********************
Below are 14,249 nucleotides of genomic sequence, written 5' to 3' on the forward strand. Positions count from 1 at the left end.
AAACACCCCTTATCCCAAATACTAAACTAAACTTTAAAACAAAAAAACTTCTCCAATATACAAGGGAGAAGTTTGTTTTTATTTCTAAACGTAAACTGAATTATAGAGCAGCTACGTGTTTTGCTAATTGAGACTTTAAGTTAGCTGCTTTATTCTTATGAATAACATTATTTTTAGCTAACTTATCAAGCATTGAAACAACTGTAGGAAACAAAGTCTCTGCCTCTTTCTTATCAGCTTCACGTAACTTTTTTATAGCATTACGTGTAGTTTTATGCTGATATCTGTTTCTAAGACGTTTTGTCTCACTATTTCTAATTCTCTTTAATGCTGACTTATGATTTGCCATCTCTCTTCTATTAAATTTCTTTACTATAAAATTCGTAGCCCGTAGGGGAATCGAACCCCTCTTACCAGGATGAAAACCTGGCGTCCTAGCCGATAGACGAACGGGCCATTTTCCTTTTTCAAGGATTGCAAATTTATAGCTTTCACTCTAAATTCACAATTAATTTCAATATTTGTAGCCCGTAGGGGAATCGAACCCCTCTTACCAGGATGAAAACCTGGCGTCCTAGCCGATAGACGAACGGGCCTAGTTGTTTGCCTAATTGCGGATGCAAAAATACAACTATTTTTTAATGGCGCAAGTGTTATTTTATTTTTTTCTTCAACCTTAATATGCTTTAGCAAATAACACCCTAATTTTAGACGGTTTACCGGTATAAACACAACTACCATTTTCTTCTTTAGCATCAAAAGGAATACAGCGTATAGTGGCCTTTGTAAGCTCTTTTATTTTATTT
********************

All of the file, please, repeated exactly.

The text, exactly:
Below are 14,249 nucleotides of genomic sequence, written 5' to 3' on the forward strand. Positions count from 1 at the left end.
AAACACCCCTTATCCCAAATACTAAACTAAACTTTAAAACAAAAAAACTTCTCCAATATACAAGGGAGAAGTTTGTTTTTATTTCTAAACGTAAACTGAATTATAGAGCAGCTACGTGTTTTGCTAATTGAGACTTTAAGTTAGCTGCTTTATTCTTATGAATAACATTATTTTTAGCTAACTTATCAAGCATTGAAACAACTGTAGGAAACAAAGTCTCTGCCTCTTTCTTATCAGCTTCACGTAACTTTTTTATAGCATTACGTGTAGTTTTATGCTGATATCTGTTTCTAAGACGTTTTGTCTCACTATTTCTAATTCTCTTTAATGCTGACTTATGATTTGCCATCTCTCTTCTATTAAATTTCTTTACTATAAAATTCGTAGCCCGTAGGGGAATCGAACCCCTCTTACCAGGATGAAAACCTGGCGTCCTAGCCGATAGACGAACGGGCCATTTTCCTTTTTCAAGGATTGCAAATTTATAGCTTTCACTCTAAATTCACAATTAATTTCAATATTTGTAGCCCGTAGGGGAATCGAACCCCTCTTACCAGGATGAAAACCTGGCGTCCTAGCCGATAGACGAACGGGCCTAGTTGTTTGCCTAATTGCGGATGCAAAAATACAACTATTTTTTAATGGCGCAAGTGTTATTTTATTTTTTTCTTCAACCTTAATATGCTTTAGCAAATAACACCCTAATTTTAGACGGTTTACCGGTATAAACACAACTACCATTTTCTTCTTTAGCATCAAAAGGAATACAGCGTATAGTGGCCTTTGTAAGCTCTTTTATTTTATTT